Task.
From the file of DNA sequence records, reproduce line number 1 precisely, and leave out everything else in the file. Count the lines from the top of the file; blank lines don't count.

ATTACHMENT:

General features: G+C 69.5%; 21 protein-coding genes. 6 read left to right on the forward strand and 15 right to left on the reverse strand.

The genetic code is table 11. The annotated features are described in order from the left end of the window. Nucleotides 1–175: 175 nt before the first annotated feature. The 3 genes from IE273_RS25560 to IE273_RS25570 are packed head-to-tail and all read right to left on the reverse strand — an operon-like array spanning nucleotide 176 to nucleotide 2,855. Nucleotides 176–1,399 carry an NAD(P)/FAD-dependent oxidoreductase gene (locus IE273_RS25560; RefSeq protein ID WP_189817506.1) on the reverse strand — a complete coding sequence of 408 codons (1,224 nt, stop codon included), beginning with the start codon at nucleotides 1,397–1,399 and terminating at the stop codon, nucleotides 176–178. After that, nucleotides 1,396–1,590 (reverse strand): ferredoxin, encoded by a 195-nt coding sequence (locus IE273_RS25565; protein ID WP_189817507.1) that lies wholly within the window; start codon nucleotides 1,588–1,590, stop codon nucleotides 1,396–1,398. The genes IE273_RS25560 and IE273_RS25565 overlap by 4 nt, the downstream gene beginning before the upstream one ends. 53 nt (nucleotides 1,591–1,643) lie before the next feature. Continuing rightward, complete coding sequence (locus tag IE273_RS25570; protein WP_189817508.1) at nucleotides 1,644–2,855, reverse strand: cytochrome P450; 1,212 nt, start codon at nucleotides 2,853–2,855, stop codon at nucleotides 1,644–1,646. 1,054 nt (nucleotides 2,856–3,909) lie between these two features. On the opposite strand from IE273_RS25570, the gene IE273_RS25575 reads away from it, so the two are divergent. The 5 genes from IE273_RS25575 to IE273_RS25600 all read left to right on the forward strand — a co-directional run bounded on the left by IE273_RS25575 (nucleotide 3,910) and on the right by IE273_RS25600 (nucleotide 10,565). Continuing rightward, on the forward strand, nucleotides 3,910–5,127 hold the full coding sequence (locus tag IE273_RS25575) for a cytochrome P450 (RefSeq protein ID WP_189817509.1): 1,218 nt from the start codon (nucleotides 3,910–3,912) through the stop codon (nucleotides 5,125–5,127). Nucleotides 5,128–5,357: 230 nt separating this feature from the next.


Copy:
General features: G+C 69.5%; 21 protein-coding genes. 6 read left to right on the forward strand and 15 right to left on the reverse strand.